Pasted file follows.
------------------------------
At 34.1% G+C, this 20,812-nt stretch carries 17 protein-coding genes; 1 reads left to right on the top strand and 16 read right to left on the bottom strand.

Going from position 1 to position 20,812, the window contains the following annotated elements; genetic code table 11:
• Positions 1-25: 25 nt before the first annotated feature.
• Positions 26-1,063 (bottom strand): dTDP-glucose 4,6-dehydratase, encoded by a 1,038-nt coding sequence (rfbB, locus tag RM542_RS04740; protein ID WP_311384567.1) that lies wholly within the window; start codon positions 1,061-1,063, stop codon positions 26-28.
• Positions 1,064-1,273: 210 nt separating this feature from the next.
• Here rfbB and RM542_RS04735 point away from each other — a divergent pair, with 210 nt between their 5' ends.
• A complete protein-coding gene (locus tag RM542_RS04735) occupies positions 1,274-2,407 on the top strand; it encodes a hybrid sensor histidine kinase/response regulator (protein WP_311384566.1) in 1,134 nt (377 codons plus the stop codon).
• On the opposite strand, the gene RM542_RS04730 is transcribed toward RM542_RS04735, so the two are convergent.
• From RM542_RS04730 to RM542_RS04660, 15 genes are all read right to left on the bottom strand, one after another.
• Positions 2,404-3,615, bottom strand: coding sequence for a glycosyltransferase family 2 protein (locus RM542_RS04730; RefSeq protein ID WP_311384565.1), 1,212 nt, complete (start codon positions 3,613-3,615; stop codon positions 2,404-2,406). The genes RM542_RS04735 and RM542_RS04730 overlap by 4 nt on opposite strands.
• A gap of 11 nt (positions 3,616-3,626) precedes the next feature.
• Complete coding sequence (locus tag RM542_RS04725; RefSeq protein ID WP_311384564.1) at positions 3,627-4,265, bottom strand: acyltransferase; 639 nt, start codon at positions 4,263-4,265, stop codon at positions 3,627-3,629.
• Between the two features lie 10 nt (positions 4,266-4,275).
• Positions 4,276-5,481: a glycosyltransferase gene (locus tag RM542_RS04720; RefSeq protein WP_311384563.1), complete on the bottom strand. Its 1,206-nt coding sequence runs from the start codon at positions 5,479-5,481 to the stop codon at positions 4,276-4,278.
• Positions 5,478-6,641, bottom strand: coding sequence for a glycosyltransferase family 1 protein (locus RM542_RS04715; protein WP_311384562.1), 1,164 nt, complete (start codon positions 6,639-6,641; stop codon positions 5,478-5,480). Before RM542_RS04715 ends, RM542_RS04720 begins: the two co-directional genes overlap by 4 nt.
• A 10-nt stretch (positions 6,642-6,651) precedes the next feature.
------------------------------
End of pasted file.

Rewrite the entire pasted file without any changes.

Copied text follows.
At 34.1% G+C, this 20,812-nt stretch carries 17 protein-coding genes; 1 reads left to right on the top strand and 16 read right to left on the bottom strand.

Going from position 1 to position 20,812, the window contains the following annotated elements; genetic code table 11:
• Positions 1-25: 25 nt before the first annotated feature.
• Positions 26-1,063 (bottom strand): dTDP-glucose 4,6-dehydratase, encoded by a 1,038-nt coding sequence (rfbB, locus tag RM542_RS04740; protein ID WP_311384567.1) that lies wholly within the window; start codon positions 1,061-1,063, stop codon positions 26-28.
• Positions 1,064-1,273: 210 nt separating this feature from the next.
• Here rfbB and RM542_RS04735 point away from each other — a divergent pair, with 210 nt between their 5' ends.
• A complete protein-coding gene (locus tag RM542_RS04735) occupies positions 1,274-2,407 on the top strand; it encodes a hybrid sensor histidine kinase/response regulator (protein WP_311384566.1) in 1,134 nt (377 codons plus the stop codon).
• On the opposite strand, the gene RM542_RS04730 is transcribed toward RM542_RS04735, so the two are convergent.
• From RM542_RS04730 to RM542_RS04660, 15 genes are all read right to left on the bottom strand, one after another.
• Positions 2,404-3,615, bottom strand: coding sequence for a glycosyltransferase family 2 protein (locus RM542_RS04730; RefSeq protein ID WP_311384565.1), 1,212 nt, complete (start codon positions 3,613-3,615; stop codon positions 2,404-2,406). The genes RM542_RS04735 and RM542_RS04730 overlap by 4 nt on opposite strands.
• A gap of 11 nt (positions 3,616-3,626) precedes the next feature.
• Complete coding sequence (locus tag RM542_RS04725; RefSeq protein ID WP_311384564.1) at positions 3,627-4,265, bottom strand: acyltransferase; 639 nt, start codon at positions 4,263-4,265, stop codon at positions 3,627-3,629.
• Between the two features lie 10 nt (positions 4,266-4,275).
• Positions 4,276-5,481: a glycosyltransferase gene (locus tag RM542_RS04720; RefSeq protein WP_311384563.1), complete on the bottom strand. Its 1,206-nt coding sequence runs from the start codon at positions 5,479-5,481 to the stop codon at positions 4,276-4,278.
• Positions 5,478-6,641, bottom strand: coding sequence for a glycosyltransferase family 1 protein (locus RM542_RS04715; protein WP_311384562.1), 1,164 nt, complete (start codon positions 6,639-6,641; stop codon positions 5,478-5,480). Before RM542_RS04715 ends, RM542_RS04720 begins: the two co-directional genes overlap by 4 nt.
• A 10-nt stretch (positions 6,642-6,651) precedes the next feature.